Should you care that scientists can control a baffling current? Their research results could someday affect your daily living.
Physicists have managed to send and control a spin current across longer distances than ever before – and in a material that was previously considered unsuitable for the task.
Weâ€™ll return to what that strange sentence really means. But a spin current is a current that is kept going without relying on a simultaneous current of electrical charges.
“Weâ€™ve transferred spins more than 80 microns in an antiferromagnet,” says Arne Brataas, a professor at the Norwegian University of Science and Technologyâ€™s (NTNU) Department of Physics, and head of the universityâ€™s recently launched Center for Quantum Spintronics (QuSpin).
Eighty microns – a mere 8/100 000th of a metre – is that so impressive?
“Weâ€™re not exactly sending signals to the other side of the city. But this is far in the world of nanoelectronics,” says Brataas.
Nanoelectronics forms the basis for all the smart technology we surround ourselves with.
Right about now you can start doing your happy dance. Thatâ€™s because 80 microns is getting to be a great enough distance to matter to people besides the scientists who are interested in knowledge for its own sake.
QuSpin has been collaborating with international physicists, including several in Germany and the Netherlands. The results are so intriguing that they are being published in the latest issue of the journal Nature.
So what is spintronics?
The technology of the future may depend on spintronics. If you donâ€™t know what it is, you might as well learn about it. But you can also jump ahead to the next section if you just want to learn about its practical uses.
Atoms have several parts. Electrons are the negatively charged particles, as many of us learned in science class.
But electrons donâ€™t only have a charge, they also have spin, an apparent internal rotation.
The spin has a direction, which is the basis of magnetism. A ferromagnetic material has a preference to align the spins in one particular direction. These materials are the magnets that you put on the refrigerator door.
Antiferromagnetic materials are also magnetic, but you donâ€™t notice their magnetic quality. The atoms in the material alternate between spins in opposite directions. These alterations effectively zero out the total spin so that the material itself does not have a magnetic moment. These materials donâ€™t work on your refrigerator door.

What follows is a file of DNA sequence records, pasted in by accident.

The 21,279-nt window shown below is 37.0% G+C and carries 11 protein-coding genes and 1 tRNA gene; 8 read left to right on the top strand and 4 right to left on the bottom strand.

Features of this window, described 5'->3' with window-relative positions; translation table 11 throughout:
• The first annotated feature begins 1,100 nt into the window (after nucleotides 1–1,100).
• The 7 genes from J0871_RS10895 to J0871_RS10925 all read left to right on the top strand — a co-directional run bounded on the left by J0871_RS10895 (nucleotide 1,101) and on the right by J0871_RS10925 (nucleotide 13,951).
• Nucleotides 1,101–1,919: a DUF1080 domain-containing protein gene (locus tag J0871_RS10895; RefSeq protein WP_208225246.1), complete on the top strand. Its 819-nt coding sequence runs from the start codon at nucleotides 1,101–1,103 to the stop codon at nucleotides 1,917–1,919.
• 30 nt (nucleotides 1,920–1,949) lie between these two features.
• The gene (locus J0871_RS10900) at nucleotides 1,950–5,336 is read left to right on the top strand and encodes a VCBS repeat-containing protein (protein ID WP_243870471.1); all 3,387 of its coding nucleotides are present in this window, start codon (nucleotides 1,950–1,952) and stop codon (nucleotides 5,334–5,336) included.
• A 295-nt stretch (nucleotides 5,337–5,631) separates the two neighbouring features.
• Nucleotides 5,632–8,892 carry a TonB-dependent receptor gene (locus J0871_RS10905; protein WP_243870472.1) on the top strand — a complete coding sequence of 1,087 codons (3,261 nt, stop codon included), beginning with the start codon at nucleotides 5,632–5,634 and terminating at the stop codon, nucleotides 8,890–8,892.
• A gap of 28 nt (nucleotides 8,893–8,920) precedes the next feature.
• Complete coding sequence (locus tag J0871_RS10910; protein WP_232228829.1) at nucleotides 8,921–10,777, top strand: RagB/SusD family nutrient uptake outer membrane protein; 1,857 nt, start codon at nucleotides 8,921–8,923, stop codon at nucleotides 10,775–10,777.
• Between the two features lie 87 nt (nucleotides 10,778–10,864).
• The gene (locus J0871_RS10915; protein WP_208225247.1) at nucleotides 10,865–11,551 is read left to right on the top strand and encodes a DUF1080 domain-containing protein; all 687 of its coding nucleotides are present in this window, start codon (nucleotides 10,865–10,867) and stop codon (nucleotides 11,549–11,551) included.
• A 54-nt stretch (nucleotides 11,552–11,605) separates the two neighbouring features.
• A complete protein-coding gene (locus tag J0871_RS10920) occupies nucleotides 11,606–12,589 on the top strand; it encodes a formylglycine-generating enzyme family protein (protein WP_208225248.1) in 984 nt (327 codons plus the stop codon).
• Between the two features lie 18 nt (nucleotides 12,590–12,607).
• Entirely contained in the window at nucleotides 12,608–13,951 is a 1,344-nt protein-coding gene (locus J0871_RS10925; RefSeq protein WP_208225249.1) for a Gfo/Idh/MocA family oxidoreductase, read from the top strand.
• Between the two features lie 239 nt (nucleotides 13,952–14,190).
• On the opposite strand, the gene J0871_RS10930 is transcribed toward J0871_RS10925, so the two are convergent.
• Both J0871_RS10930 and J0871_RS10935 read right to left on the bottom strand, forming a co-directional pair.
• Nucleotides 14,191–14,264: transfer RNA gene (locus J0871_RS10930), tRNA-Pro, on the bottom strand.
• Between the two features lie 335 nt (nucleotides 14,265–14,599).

How spins are organized can therefore have very clear consequences for how a material behaves. The spin can be exploited.
Magnetism can transfer signals
Brataas and his colleagues arenâ€™t currently focusing so much on practical uses, so thatâ€™s up to us to do.
Todayâ€™s technology transmits signals in a computerâ€™s microchips by means of an electric charge. In an electrical current, electrons and spin both flow through the material.
But in the future a spin current will be able do parts of the same job, using magnetism to transmit the signals instead, without electrons passing through with the current.
What are the benefits of spin currents?
Well, for one, a spin current can sometimes flow more readily than an electrical charge current, since only the spin moves and not the electrons. This results in less energy loss in transmitting the signal.
A spin current does not generate a lot of heat. As the transistors on microchips have become ever smaller, overheating has become a growing problem, causing microchips to melt. Using spin current means smaller transistors can be used -another practical feature as new electronic gizmos pop up everywhere.
Spin current can also be controlled much more quickly. So all the new gizmos can be a lot faster.
Controlling spin current
These results would not be nearly as exciting if physicists couldnâ€™t control the spin current at the same time. But they can.
Physicists can start the spin current by applying an electric field at one end of the material. The signal flows through the material without the electrons moving from one end to the other.
Physicists can also do the opposite at the other end, and transfer the spin current to an electrical current.
They have managed to do this at temperatures approaching room temperature. Granted, 200 degrees Kelvin – or -73.15 degrees Celsius – is a bit chilly for a room, but it falls within the range of naturally occurring temperatures on Earth. The researchers expect that they will be able do this experiment at a more comfortable room temperature pretty soon as well.
The research group used the antiferromagnet hematite, an iron oxide (Fe2O3), in their experiments.
The results this time are clearly just a step along the way. The research team will continue to test other materials and look at how these materials respond to different types of influences.
High risk, but important
NTNUâ€™s QuSpin was awarded Norwegian Centre of Excellence (SFF) status last year, a highly regarded recognition. The centre was created to combine theory with experimental physics in the spintronics field and can already show world-leading results.
“The centre focuses on high risk projects of major importance in many different directions,” says Brataas.
The status that SFF confers provides more stable research funding, since QuSpin is guaranteed support for ten years. The funding facilitates high-risk research that can fail too. And they do, all the time.
Many of their experiments do not match the theories or vice versa, and that is important in its own way. But some experiments are spot on, and they can have particularly great significance.